Statins for acute coronary syndrome

Long-term therapy with statins (for at least one year) has been shown to reduce the risk of heart attack, stroke, and all-cause mortality in patients with and without established coronary heart disease. The early period following an acute coronary syndrome is a critical stage of coronary heart disease, with a high risk of recurrent events and death. We aimed to determine if early initiation of statins improves patient-relevant outcomes within the first four months following an acute coronary syndrome. This review is an update of a review previously published in 2011 that included 18 studies, enrolling 14,303 patients. The update of this review did not identify any new studies for inclusion. We did not find a significant risk reduction for all-cause mortality, heart attack, or stroke within the first four months. We had some concerns about risk of bias and imprecision of the results. The risk of unstable angina was reduced by about 25% at four months following acute coronary syndrome. Serious side effects from early treatment with statins were rare (0.1%), and serious muscle toxicity was mostly observed with simvastatin 80 mg.

Authors' conclusions: 

Based on moderate quality evidence, due to concerns about risk of bias and imprecision, initiation of statin therapy within 14 days following ACS does not reduce death, myocardial infarction, or stroke up to four months, but reduces the occurrence of unstable angina at four months following ACS. Serious side effects were rare.

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Background: 

The early period following the onset of acute coronary syndrome (ACS) represents a critical stage of coronary heart disease, with a high risk of recurrent events and deaths. The short-term effects of early treatment with statins on patient-relevant outcomes in patients suffering from ACS are unclear. This is an update of a review previously published in 2011.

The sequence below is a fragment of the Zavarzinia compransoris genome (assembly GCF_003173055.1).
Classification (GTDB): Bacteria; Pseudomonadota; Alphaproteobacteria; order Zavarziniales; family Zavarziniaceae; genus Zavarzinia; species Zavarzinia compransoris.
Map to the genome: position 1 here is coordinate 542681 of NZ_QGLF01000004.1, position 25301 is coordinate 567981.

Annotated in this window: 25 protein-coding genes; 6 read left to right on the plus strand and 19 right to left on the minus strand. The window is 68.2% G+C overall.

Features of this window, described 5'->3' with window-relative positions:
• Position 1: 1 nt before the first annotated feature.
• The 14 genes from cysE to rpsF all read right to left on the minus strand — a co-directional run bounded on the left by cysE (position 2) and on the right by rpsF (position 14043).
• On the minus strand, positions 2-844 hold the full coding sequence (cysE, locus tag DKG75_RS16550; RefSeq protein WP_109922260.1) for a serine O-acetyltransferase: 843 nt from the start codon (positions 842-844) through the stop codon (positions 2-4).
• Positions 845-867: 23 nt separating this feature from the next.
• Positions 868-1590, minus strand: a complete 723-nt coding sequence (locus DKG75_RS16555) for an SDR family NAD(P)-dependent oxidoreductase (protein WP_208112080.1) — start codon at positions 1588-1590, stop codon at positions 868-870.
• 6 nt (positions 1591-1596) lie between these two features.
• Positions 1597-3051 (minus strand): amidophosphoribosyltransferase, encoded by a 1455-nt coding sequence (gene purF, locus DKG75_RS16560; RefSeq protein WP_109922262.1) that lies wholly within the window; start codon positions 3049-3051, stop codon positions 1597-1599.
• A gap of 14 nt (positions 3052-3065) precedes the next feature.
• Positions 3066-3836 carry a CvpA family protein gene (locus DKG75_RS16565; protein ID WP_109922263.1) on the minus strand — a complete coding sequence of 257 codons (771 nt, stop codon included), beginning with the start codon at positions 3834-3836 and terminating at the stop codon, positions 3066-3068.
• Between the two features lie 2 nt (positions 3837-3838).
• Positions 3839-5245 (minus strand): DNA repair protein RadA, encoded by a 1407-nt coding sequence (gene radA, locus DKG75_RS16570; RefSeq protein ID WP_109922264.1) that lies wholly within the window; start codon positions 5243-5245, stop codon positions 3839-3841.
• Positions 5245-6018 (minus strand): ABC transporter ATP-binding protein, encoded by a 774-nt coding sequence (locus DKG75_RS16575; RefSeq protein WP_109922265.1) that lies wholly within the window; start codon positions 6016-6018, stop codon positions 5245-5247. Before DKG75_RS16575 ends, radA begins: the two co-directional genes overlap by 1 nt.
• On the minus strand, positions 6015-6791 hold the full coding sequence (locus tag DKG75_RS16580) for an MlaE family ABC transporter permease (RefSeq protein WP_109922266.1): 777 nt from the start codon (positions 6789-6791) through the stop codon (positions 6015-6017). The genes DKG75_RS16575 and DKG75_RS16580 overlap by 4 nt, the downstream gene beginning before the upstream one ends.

Objectives: 

To assess the effects, both harms and benefits, of early administered statins in patients with ACS, in terms of mortality and cardiovascular events.

Search strategy: 

We updated the searches of CENTRAL (2013, Issue 3), MEDLINE (Ovid) (1946 to April Week 1 2013), EMBASE (Ovid) (1947 to 2013 Week 14), and CINAHL (EBSCO) (1938 to 2013) on 12 April 2013. We applied no language restrictions. We supplemented the search by contacting experts in the field, by reviewing the reference lists of reviews and editorials on the topic, and by searching trial registries.

Selection criteria: 

Randomized controlled trials (RCTs) comparing statins with placebo or usual care, with initiation of statin therapy within 14 days following the onset of ACS, follow-up of at least 30 days, and reporting at least one clinical outcome.

Data collection and analysis: 

Two authors independently assessed risk of bias and extracted data. We calculated risk ratios (RRs) for all outcomes in the treatment and control groups and pooled data using random-effects models.

Main results: 

Eighteen studies (14,303 patients) compared early statin treatment versus placebo or no treatment in patients with ACS. The new search did not identify any new studies for inclusion. There were some concerns about risk of bias and imprecision of summary estimates. Based on moderate quality evidence, early statin therapy did not decrease the combined primary outcome of death, non-fatal myocardial infarction, and stroke at one month (risk ratio (RR) 0.93, 95% confidence interval (CI) 0.80 to 1.08) or four months (RR 0.93, 95% CI 0.81 to 1.06) of follow-up when compared to placebo or no treatment. There were no statistically significant risk reductions from statins for total death, total myocardial infarction, total stroke, cardiovascular death, revascularization procedures, and acute heart failure at one month or at four months, although there were favorable trends related to statin use for each of these endpoints. Moderate quality evidence suggests that the incidence of unstable angina was significantly reduced at four months following ACS (RR 0.76, 95% CI 0.59 to 0.96). There were nine individuals with myopathy (elevated creatinine kinase levels more than 10 times the upper limit of normal) in statin-treated patients (0.13%) versus one (0.015%) in the control groups. Serious muscle toxicity was mostly limited to patients treated with simvastatin 80 mg.

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